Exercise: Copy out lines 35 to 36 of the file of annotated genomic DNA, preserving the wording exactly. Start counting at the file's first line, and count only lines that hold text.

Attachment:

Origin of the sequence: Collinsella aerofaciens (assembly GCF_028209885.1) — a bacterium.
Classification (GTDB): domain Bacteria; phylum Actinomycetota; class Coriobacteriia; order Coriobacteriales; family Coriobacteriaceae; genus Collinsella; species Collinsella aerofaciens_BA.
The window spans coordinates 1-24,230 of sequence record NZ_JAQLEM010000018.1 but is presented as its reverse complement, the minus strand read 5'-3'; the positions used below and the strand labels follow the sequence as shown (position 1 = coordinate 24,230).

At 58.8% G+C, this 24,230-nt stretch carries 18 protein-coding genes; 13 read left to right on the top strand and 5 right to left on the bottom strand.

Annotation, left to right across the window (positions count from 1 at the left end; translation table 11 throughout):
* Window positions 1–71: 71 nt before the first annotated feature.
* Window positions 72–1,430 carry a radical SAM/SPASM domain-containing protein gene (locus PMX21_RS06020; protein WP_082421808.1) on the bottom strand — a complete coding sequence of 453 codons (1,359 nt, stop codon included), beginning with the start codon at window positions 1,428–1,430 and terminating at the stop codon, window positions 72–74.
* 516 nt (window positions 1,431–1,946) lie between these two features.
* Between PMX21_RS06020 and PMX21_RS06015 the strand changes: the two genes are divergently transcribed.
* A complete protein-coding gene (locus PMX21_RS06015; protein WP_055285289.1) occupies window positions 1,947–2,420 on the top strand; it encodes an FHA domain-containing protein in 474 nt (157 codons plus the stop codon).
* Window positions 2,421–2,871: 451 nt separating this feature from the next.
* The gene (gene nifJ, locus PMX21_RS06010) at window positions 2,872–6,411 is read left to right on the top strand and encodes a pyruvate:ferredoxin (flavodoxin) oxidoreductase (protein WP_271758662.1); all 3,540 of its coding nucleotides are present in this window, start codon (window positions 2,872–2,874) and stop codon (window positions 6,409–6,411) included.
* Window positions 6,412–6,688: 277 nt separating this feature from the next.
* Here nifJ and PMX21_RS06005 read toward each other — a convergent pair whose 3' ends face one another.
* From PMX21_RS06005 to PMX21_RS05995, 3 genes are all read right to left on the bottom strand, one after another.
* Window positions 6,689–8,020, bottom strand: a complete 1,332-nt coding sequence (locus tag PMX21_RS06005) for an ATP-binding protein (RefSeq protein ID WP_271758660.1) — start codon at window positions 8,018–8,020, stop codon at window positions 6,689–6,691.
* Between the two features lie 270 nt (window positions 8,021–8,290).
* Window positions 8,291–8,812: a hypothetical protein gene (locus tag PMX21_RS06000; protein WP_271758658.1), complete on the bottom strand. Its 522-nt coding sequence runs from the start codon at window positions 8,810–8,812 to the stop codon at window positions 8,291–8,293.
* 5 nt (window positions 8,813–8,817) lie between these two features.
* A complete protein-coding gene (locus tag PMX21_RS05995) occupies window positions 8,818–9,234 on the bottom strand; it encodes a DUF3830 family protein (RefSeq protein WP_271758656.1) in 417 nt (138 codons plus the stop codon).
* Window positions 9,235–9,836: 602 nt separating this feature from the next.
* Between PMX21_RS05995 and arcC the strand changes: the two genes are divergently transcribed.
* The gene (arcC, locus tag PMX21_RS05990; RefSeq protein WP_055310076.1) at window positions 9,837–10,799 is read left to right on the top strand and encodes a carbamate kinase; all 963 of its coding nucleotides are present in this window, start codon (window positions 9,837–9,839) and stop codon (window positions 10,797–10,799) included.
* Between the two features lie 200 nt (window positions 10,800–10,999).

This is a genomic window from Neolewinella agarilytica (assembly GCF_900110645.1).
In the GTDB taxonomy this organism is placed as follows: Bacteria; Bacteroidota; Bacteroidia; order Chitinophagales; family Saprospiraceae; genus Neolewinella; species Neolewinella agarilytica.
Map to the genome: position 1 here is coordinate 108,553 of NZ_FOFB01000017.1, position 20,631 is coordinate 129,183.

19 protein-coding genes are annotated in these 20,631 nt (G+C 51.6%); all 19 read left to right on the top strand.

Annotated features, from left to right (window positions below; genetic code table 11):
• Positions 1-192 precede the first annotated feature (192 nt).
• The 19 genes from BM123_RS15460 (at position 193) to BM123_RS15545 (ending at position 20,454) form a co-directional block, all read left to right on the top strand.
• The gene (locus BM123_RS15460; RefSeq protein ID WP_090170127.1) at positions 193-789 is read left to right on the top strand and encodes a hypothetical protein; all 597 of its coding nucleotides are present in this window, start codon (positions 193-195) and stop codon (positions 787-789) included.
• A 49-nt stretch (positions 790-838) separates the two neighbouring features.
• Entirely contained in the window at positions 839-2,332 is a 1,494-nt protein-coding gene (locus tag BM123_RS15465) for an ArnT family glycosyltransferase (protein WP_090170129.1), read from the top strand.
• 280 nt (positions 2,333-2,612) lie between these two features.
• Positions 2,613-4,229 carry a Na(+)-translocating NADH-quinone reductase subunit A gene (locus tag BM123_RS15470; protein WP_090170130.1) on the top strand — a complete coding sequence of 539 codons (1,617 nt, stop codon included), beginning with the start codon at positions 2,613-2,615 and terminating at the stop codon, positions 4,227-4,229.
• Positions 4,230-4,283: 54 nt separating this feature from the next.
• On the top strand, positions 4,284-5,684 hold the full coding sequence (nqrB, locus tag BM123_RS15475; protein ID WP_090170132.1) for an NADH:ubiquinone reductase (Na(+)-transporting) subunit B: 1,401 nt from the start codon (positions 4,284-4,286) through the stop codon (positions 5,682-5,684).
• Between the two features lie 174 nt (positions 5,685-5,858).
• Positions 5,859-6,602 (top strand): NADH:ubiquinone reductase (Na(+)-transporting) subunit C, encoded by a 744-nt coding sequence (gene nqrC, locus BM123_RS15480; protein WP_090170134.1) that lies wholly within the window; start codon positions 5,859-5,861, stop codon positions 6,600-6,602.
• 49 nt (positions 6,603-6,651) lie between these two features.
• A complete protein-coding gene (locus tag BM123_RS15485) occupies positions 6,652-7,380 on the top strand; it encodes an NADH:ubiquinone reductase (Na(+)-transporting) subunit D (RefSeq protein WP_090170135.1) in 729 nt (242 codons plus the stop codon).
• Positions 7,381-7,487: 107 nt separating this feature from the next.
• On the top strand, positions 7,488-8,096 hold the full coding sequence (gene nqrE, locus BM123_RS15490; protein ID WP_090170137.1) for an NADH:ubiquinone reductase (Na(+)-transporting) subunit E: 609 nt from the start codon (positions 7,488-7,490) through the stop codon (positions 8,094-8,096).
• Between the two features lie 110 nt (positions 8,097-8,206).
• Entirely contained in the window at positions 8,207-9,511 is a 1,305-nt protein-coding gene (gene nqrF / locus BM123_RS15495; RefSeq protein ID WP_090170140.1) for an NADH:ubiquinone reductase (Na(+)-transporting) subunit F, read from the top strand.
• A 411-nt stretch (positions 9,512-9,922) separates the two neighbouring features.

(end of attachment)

• 280 nt (positions 2,333-2,612) lie between these two features.
• Positions 2,613-4,229 carry a Na(+)-translocating NADH-quinone reductase subunit A gene (locus tag BM123_RS15470; protein WP_090170130.1) on the top strand — a complete coding sequence of 539 codons (1,617 nt, stop codon included), beginning with the start codon at positions 2,613-2,615 and terminating at the stop codon, positions 4,227-4,229.